classes and by the late 1880s was appearing in haberdasher
publications and menswear catalogs on both sides of the
Atlantic. Following closely on the garment’s
expanding popularity were corresponding rules for where and how it
was to be worn.
matter of "where" was
fairly cut and dry:
only in the most casual of settings. As its early British name implied, the
dress lounge was very much an informal alternative to the
tailcoat just as its daytime progenitor
was formally inferior to the long morning coat or frock coat. As such,
it initially had no place in mixed company where women
were dressed in their full evening finery
and was appropriate only for socializing amongst other men.
But sartorial conventions
soon changed as the middle class developed a distinct and casual
fashion sense thanks to the
availability of mass-produced clothing and the craze for all things
Whether they were unaware of the formal rules of dress or simply
didn't care, the late Victorian bourgeoisie routinely broke them until their transgressions
became the norm. Occasion-specific clothing
became less common as the lounge suit replaced morning dress during
the day and the new evening jacket increasingly usurped the
tailcoat. The trend is evident in
the 1897 English conduct manual Manners for Men:
The dinner jacket has very
largely superseded the dress-coat for home wear and at dinners in
houses where one is a familiar guest.
It is occasionally seen at the play, too, but it would be
incorrect to wear it when accompanying ladies.
Etiquette is not now nearly so strict as it used to be in the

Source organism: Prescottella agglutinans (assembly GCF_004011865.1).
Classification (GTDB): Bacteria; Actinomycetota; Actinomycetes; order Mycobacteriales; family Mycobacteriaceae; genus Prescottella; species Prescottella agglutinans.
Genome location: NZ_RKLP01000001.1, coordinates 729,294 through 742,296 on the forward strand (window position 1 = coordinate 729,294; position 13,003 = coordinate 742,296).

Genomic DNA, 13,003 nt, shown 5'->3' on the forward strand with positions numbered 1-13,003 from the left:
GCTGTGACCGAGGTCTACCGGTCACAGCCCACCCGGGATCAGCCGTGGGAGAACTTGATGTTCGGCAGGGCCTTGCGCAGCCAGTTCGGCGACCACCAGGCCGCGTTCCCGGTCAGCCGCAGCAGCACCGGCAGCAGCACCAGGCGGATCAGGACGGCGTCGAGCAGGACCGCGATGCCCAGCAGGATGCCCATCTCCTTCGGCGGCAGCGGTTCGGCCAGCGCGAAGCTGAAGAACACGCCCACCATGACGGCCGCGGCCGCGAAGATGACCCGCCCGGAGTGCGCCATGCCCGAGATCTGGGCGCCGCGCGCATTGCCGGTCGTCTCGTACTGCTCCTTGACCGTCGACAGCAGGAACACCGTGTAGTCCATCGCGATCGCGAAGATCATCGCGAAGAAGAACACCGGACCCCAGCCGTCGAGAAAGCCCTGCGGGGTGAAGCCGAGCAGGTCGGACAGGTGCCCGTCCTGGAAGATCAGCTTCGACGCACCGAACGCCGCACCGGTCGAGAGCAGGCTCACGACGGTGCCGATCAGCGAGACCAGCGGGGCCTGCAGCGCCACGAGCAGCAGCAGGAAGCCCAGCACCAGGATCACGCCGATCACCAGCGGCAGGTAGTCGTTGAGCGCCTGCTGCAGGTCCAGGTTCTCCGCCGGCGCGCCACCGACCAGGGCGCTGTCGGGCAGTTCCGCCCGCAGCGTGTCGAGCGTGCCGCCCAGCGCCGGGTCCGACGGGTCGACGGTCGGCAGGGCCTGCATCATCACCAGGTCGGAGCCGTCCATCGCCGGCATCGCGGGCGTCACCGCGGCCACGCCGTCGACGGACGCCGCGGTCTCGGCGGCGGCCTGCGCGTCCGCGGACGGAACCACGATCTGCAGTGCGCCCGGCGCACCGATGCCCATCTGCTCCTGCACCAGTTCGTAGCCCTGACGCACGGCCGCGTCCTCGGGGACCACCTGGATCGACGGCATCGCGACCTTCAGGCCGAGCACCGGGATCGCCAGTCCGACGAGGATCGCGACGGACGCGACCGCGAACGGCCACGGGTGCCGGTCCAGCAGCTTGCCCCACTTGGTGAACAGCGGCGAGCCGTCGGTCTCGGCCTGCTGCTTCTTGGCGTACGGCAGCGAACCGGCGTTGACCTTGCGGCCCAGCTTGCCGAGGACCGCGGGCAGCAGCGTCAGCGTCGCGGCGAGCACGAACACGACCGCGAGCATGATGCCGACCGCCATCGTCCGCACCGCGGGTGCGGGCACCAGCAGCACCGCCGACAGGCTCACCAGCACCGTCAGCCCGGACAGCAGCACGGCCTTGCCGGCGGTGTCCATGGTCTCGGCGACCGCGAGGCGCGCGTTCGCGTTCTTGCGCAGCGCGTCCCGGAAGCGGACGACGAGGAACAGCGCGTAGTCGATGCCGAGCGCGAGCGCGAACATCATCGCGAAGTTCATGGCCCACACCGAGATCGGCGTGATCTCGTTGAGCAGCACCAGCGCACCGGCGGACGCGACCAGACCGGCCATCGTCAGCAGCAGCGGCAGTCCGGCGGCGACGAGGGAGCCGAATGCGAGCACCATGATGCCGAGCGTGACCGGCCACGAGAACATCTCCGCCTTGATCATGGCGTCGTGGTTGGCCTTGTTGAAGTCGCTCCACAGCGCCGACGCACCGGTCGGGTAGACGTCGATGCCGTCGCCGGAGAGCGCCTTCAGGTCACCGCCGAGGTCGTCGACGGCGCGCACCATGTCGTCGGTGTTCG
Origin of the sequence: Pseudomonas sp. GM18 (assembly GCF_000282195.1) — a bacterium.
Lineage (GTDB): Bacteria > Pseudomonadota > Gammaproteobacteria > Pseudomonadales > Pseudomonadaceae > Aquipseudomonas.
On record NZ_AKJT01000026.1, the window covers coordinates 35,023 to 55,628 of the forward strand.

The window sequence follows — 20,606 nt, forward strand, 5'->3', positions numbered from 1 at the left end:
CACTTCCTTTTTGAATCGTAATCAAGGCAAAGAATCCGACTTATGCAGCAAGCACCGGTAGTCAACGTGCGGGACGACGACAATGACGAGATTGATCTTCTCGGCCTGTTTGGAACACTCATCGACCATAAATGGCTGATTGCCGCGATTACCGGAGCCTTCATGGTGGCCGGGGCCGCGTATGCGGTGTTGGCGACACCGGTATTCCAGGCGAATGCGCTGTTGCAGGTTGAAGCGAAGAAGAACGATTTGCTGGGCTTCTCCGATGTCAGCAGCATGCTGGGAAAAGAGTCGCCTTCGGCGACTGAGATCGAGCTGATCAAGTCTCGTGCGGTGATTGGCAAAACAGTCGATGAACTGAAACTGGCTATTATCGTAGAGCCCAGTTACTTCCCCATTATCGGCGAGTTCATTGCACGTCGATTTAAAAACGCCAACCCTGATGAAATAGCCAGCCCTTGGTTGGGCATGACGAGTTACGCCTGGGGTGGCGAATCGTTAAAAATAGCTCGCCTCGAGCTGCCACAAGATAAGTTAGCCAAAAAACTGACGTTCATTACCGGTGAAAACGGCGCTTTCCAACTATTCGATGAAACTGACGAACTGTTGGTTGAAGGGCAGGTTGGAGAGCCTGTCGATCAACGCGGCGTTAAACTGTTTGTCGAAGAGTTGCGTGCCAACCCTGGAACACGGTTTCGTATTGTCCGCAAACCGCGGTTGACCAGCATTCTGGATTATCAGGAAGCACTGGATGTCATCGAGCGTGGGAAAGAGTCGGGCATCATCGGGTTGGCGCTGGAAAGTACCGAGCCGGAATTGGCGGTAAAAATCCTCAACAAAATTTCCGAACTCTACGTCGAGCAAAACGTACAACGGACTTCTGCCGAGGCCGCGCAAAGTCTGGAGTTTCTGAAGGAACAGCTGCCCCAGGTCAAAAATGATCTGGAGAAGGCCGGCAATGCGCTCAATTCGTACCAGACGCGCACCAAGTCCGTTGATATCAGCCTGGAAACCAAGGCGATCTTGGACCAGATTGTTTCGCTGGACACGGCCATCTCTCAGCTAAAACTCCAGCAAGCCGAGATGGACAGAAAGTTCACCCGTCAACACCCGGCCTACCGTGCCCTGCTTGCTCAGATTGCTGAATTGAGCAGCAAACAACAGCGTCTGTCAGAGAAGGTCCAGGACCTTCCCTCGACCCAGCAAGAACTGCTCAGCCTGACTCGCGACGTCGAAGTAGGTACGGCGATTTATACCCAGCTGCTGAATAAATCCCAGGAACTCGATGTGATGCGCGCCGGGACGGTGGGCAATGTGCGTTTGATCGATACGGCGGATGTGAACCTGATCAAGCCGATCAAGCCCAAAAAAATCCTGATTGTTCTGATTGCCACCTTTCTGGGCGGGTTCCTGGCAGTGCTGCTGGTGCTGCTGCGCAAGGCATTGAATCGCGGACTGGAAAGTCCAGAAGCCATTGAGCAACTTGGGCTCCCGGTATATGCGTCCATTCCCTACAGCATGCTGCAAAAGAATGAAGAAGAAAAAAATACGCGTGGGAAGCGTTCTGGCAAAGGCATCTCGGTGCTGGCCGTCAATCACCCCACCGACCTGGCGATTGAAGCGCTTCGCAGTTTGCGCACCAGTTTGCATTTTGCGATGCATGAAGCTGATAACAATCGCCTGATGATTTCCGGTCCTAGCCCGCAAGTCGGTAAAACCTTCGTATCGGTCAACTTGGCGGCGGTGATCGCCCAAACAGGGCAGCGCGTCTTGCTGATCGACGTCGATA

matter of evening dress
in the stalls, private boxes, and dress circle of the theatres.
I think this is rather to be deplored but the wave of
democracy that has poured over society of late has left its impress
in this as in other matters.
The 1896 book
The Complete Bachelor: Manners for Men
tells a similar story from an American
The dinner coat . . .
is the badge of informality. Formerly it was worn only at the
club and small stag dinners and on occasions when ladies were not
present. Now it is in vogue during the summer at hotel hops,
small informal parties to the play, at bowling parties, restaurant
dinners, and, in fact, any occasion not formal.
Explaining the "how" of wearing a dinner jacket
centered upon the recognition of two distinct categories for evening
Formal evening dress was defined as a black tailcoat and trousers,
black or white waistcoat, white bow tie, white dress shirt, white
dress gloves and black patent leather shoes.
In both Britain and America this was the only evening
kit that now qualified as full dress.
Informal evening dress differed from formal
"in the wearing
of the Tuxedo or dinner coat in place of the ‘swallowtail’",
explained The Complete Bachelor, "and the
substitution of a black silk for a white lawn tie."
In addition, "White evening
waistcoats and Tuxedo coats do not agree; black is only allowable.”
The essence of modern White
Tie and Black Tie was now firmly established. Or at least it
was in conduct manuals. In practice,
the distinction between formal and informal evening attire
would take some time to catch up with the theory.
American version of evening dress, circa 1890.
In America morning dress became acceptable attire
for informal evenings.
Edward, Prince of Wales in 1866:
unofficial royal patron of the dinner jacket.
1888 "dress jacket":
The British solution to the informal evening
Turn-of-the-century diners at Delmonico's, home
of the dinner jacket's (actual) American debut.
1894 "full dress suit" and
the new "Tuxedo"
from a Chicago department store advertisement.